For Jake Unger it was a difficult decision opting to choose radiation treatment but in the end he couldn’t contemplate surgery. "I've never been carved on. I've never had surgery of any kind," he said.

Gary Marshall chose to have the cancer cut out and drew on his auto job for the perfect analogy. "Rust," he said, "is cancer of the car. You cut it out and it's gone, where as if you just scrape it back, it will always come back eventually."

Men Don’t Cry’s subject matter is powerful and poignant. It’s also funny and sad and scary and serious. If there’s one night you can afford to stay in and watch TV, or set the video recorder to work, this is it.

In Zaritsky’s case, he opted to have radiation seeds injected in to the prostate and after nine days he was back skiing Whistler Mountain (even though he was told to wait a minimum of 10). Three months later and it’s a case of "so far, so good" but more tests are needed to get the thumbs up.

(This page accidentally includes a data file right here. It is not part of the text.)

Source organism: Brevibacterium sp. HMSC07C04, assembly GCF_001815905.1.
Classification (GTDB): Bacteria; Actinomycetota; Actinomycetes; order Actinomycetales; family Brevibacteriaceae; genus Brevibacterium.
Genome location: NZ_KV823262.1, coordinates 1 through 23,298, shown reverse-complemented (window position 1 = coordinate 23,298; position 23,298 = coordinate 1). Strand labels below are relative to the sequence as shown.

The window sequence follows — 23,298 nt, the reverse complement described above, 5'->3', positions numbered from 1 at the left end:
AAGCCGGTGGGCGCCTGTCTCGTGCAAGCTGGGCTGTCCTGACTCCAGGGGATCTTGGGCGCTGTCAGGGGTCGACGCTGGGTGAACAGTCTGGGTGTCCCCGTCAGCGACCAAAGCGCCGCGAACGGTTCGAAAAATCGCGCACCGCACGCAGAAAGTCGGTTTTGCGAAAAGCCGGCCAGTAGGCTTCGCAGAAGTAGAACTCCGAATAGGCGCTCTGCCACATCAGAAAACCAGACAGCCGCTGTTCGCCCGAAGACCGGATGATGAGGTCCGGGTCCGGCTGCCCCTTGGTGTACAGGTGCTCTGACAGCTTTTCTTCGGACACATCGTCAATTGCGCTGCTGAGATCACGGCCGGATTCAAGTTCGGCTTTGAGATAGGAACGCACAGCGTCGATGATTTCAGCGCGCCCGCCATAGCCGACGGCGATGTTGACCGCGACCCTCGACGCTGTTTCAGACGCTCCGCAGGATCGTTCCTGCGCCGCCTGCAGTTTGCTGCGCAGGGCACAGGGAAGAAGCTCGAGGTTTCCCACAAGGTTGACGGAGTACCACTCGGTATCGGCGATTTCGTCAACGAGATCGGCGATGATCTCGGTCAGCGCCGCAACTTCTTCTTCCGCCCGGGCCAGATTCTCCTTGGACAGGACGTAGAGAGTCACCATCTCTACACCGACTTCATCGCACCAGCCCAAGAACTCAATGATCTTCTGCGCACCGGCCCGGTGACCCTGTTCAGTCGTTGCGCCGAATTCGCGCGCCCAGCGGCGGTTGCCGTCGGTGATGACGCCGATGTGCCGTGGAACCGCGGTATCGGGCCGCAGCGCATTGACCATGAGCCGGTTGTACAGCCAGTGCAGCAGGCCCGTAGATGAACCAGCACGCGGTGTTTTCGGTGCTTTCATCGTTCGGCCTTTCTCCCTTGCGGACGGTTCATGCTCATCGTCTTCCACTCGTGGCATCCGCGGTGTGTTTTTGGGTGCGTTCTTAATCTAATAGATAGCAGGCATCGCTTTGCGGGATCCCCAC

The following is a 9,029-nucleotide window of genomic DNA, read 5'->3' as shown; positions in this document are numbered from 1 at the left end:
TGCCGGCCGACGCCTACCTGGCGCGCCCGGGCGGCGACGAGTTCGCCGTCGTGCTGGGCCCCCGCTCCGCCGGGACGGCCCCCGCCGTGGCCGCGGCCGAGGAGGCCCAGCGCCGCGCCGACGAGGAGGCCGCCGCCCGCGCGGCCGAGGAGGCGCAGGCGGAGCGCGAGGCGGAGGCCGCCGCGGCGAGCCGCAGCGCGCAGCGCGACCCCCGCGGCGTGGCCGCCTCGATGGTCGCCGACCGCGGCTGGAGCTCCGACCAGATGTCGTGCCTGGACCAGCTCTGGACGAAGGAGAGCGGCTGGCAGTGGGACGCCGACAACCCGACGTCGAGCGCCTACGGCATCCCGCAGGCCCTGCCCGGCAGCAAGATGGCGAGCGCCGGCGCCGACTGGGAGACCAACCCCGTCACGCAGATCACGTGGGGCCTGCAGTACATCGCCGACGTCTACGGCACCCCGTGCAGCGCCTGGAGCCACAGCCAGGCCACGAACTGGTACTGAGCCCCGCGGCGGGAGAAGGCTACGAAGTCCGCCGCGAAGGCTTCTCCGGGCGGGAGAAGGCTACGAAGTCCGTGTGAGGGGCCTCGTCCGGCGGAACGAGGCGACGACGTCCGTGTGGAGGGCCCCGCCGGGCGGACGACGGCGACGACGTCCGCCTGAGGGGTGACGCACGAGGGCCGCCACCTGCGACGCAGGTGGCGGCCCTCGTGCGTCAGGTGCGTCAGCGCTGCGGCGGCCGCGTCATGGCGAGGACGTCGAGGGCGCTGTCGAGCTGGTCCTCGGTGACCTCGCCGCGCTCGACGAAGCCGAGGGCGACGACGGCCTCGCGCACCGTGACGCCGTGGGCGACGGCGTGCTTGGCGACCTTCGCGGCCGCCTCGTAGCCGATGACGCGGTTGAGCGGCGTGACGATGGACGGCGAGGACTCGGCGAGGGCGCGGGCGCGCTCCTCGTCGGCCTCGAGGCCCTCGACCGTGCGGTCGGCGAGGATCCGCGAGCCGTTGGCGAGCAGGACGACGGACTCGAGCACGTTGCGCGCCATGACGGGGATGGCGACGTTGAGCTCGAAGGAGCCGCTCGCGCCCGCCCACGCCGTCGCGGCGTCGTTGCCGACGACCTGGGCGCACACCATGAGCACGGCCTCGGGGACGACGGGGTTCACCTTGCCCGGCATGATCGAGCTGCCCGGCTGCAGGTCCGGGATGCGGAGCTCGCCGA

"They said I stand an 89 per cent chance of being cancer free in five years and I figure a good day in Whistler’s backcountry or a night on the town probably has a less chance of survival so I’ll take the 89 per cent, thanks," he said with a wink.

With that, he’s off on an overseas trip, but not before finally letting me hold his golden Oscar statue sitting on the mantle piece. It’s very heavy and while I marveled at its shininess, Zaritsky recalled: "It was a mind boggling magic moment receiving that award (for the documentary Just Another Missing Kid). It’s my benchmark and in addition to my birthday I have a special night each year for the Oscars. I watch and relive that time in my life like it was yesterday."

And something tells me we’ll be celebrating that Oscar win with Zaritsky for many more years to come.